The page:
Trigger finger is a painful hand condition characterized by a difficulty to straighten your fingers, and a popping sensation when you are able to straighten them. After the pop, the finger will suddenly shoot straight out. Any finger or thumb can become a trigger finger, so get in touch with our Houston hand specialists if you're experiencing any symptoms.


  • Difficulty straightening the fingers or thumb
  • Catching or popping sensation when straightening fingers or thumb
  • Affected finger or thumb is swollen or inflamed
  • Affected finger or thumb is in pain
  • Soreness in the base of the finger or thumb
  • Stiffness of the fingers

Soreness in the base of the finger or thumb, or stiffness of the fingers can be early warning signs of trigger finger before the other symptoms appear. However, the most common characteristic symptom of trigger finger is the difficulty to straighten the fingers or the thumb, and the catching or popping sensation that happens when you are able to straighten them. This action resembles pulling and releasing a trigger because your finger or thumb is stuck in a bent position, and then it suddenly shoots straight out.

Typically, the affected finger or thumb will be visibly swollen or inflamed, and pain will develop. Trigger finger can affect several fingers and both hands at a time.

Trigger finger happens when the flexor tendons of the hand swell. The flexor tendons are cords of tissue that connect the muscles to the bones in your fingers. One of the most important functions of these tendons is to help the muscles bend and straighten the fingers and the thumb.

Normally, the flexor tendons pass smoothly through a small tunnel of tissue that surrounds the tendon, called the tendon sheath. The tendon sheath keeps the tendons attached to the bones. However, if you suffer from trigger finger, your flexor tendons can become so swollen that they are no longer able to easily glide through the small tendon sheath tunnel. Consequently, the tendons lose their ability to control the bending and the straightening of your fingers or thumb, causing them to get stuck in the bent position. This swelling of the flexor tendons is called trigger finger.

Trigger finger can be caused by a variety of factors. Repetitive motions or overuse of the fingers and thumb can contribute to its development, and therefore, individuals who work with their hands, or participate in hobbies that require heavy hand use, especially heavy grasping or gripping, generally suffer from trigger finger more often than others. For example, industrial workers and individuals who craft are at a higher risk of developing this condition. Furthermore, rheumatoid arthritis, diabetes, or a previous injury can also contribute to its development. Trigger finger is generally more common in women.

Trigger Finger Diagram
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Trigger finger can be treated either non-surgically or surgically, depending on the severity of the symptoms and each patient’s individual situation. Our specialized physicians in Houston can diagnose the condition and determine the right course of treatment for you.

Typically the first step in the overall treatment of trigger finger is to rest the affected fingers or thumb. A splint may also be used to aid the rest. Anti-inflammatory medicines can be used to help get the swelling down.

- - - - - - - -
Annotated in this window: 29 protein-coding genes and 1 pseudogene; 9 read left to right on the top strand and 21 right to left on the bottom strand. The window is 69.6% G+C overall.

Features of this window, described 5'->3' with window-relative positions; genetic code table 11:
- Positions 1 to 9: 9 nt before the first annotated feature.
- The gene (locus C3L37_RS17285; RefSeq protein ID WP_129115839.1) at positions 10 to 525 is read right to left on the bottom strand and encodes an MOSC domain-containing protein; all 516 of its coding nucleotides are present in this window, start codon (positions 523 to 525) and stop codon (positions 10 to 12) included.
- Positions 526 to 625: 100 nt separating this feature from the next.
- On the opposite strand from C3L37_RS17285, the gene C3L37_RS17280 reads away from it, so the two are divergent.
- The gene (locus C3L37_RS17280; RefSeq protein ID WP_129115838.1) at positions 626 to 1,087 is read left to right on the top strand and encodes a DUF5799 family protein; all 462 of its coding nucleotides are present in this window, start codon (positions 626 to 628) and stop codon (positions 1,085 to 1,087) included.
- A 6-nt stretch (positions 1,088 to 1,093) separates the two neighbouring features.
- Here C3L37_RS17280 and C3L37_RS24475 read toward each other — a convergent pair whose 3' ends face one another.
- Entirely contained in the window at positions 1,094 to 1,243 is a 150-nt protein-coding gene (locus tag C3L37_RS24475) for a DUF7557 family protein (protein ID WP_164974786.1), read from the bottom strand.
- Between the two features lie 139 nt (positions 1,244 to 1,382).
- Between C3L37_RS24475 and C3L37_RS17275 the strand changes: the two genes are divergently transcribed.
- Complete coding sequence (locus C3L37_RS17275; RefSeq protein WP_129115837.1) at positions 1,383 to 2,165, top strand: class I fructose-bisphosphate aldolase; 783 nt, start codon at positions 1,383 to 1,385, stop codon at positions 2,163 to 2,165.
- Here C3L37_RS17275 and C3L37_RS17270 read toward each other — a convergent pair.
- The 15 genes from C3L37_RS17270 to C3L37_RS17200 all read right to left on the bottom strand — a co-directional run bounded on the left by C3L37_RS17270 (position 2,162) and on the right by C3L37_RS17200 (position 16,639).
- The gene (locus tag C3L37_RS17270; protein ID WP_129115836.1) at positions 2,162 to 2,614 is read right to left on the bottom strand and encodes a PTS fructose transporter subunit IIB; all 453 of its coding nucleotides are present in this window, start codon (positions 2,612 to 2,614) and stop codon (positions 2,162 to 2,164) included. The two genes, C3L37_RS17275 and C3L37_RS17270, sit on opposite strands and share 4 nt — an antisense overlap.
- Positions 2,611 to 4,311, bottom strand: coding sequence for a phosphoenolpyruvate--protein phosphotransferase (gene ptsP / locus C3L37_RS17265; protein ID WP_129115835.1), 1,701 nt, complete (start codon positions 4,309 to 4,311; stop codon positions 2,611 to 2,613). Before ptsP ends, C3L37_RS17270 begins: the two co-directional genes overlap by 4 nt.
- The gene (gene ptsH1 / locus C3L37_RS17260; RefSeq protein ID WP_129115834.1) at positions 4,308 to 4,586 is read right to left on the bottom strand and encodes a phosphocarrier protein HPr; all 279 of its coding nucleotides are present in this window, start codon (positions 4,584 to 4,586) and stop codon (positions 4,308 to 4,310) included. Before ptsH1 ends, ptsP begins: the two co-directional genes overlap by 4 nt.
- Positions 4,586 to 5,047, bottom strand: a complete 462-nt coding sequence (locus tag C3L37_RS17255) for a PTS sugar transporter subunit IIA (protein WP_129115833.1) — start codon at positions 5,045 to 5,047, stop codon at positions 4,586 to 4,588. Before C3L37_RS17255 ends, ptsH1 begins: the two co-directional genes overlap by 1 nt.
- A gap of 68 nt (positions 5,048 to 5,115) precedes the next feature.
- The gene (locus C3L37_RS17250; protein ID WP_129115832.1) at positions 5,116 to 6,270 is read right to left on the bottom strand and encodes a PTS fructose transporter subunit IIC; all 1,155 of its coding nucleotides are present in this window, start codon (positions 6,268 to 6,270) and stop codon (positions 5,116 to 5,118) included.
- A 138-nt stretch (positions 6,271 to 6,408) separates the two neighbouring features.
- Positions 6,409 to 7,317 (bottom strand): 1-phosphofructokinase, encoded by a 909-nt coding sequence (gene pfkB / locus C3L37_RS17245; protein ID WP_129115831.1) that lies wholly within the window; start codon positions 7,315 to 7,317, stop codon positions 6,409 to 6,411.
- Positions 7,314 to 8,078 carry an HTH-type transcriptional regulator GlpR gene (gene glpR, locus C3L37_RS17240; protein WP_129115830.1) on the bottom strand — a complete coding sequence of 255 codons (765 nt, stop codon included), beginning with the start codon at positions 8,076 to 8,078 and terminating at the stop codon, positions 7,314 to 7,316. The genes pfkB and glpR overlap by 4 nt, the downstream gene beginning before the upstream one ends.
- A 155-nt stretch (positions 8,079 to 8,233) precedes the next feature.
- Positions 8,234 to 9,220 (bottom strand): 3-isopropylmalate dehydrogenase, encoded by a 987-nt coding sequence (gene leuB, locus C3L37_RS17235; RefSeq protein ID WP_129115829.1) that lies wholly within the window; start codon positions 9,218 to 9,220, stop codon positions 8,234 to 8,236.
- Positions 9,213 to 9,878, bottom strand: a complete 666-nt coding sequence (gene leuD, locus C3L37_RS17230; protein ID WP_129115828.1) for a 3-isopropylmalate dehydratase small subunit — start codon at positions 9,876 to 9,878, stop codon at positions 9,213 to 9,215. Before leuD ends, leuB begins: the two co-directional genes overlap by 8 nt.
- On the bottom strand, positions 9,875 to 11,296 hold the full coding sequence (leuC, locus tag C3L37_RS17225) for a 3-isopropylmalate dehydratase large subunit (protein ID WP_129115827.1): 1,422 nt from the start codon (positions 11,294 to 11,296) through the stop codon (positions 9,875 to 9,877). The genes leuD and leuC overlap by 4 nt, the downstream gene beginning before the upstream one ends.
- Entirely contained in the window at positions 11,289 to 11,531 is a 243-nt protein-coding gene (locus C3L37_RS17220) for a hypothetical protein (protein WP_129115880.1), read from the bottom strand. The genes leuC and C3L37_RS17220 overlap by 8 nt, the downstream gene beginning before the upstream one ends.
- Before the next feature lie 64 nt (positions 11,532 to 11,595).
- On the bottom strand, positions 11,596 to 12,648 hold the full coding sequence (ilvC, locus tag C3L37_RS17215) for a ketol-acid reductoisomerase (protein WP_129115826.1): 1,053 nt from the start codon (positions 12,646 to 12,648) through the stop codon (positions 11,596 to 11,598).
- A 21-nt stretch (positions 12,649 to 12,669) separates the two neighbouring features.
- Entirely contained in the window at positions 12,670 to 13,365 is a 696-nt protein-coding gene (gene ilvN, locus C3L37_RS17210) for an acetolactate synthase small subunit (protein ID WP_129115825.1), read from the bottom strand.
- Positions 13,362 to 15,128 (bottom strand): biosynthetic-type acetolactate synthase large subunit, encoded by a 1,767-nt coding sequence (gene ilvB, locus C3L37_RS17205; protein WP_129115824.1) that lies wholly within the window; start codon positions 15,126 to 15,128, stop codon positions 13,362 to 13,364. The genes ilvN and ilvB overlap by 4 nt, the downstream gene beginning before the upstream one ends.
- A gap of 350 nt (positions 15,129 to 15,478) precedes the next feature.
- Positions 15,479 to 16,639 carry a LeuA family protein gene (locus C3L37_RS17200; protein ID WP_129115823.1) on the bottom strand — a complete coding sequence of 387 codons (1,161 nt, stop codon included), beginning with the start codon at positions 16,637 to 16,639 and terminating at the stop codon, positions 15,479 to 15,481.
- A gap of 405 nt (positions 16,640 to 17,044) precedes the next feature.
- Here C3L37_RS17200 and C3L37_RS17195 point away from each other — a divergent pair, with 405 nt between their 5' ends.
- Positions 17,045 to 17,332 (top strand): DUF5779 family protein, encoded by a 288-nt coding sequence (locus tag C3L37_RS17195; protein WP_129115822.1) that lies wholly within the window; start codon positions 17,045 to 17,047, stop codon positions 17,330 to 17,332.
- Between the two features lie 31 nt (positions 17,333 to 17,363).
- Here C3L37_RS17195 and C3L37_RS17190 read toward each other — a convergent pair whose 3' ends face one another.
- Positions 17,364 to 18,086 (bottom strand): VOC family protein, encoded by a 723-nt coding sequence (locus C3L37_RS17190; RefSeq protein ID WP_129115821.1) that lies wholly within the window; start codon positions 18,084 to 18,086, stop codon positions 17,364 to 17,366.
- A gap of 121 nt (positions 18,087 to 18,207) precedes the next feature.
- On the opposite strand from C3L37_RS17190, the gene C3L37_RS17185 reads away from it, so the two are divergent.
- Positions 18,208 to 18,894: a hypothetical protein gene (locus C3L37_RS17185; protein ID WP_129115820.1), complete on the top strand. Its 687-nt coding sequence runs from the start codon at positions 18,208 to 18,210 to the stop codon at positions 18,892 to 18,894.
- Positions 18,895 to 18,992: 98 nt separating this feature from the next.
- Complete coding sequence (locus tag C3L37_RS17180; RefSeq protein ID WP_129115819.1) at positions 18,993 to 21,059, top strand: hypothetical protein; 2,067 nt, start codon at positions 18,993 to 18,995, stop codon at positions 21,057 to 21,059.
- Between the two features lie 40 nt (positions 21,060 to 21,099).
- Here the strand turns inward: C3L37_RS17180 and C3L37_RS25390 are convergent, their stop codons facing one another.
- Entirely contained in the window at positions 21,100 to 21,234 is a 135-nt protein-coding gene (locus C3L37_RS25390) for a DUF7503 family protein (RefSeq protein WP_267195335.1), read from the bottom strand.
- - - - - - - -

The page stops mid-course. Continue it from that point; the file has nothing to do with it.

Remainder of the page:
If these initial, non-invasive treatment options don't help alleviate the symptoms, a steroid medication injection may be recommended. The injection helps get the swelling down, and thus enables the flexor tendon to pass smoothly through the tendon sheath tunnel. There is a 33% chance that the trigger finger will be healed after one injection; however, in other cases a second injection is needed in order to alleviate the condition.

In more serious cases, a surgery is necessary to widen the opening of the sheath tunnel so that the flexor tendon can slide through it more easily. A surgery offers a 98% chance that the condition will be resolved. There are several surgical treatment options for trigger finger release; however, the two methods that HSST recommends are an open procedure or an endoscopic procedure.

A traditional surgical method to release trigger finger is typically a 10-minute open procedure. The type of open incision will vary by surgeon, but you can opt to be fully awake and receive local anesthesia, be sedated, or receive general anesthesia. In the open procedure, the skin and the subcutaneous tissues are dissected down to the tight pulley that is restricting the flexor tendon below them. The pulley is released, and the skin is then closed with stitches.

Instead of an open procedure, trigger finger can also be released using a minimally invasive endoscopic trigger finger release. In this method, smaller incisions are used, and the surgery is performed with a video camera. The endoscopic trigger finger release takes approximately the same amount of time as the open surgery. After the procedure, no stitches are needed and the results are comparable to those of the open procedure. However, it takes a very skilled surgeon to perform an endoscopic trigger finger release.

Here at the Hand Surgery Specialists of Texas, we pride ourselves on the individualized care that each one of our highly trained physicians provides to every patient. Through our state-of-the-art facility, we are able to properly diagnose and treat a variety of hand, wrist, and elbow conditions. One of our nationally recognized surgeons, Dr. Lopez, is exceptionally skilled in performing the endoscopic trigger finger release. This procedure is his surgical option of choice for trigger finger, and he has performed this particular procedure for over 10 years in Houston with excellent patient results.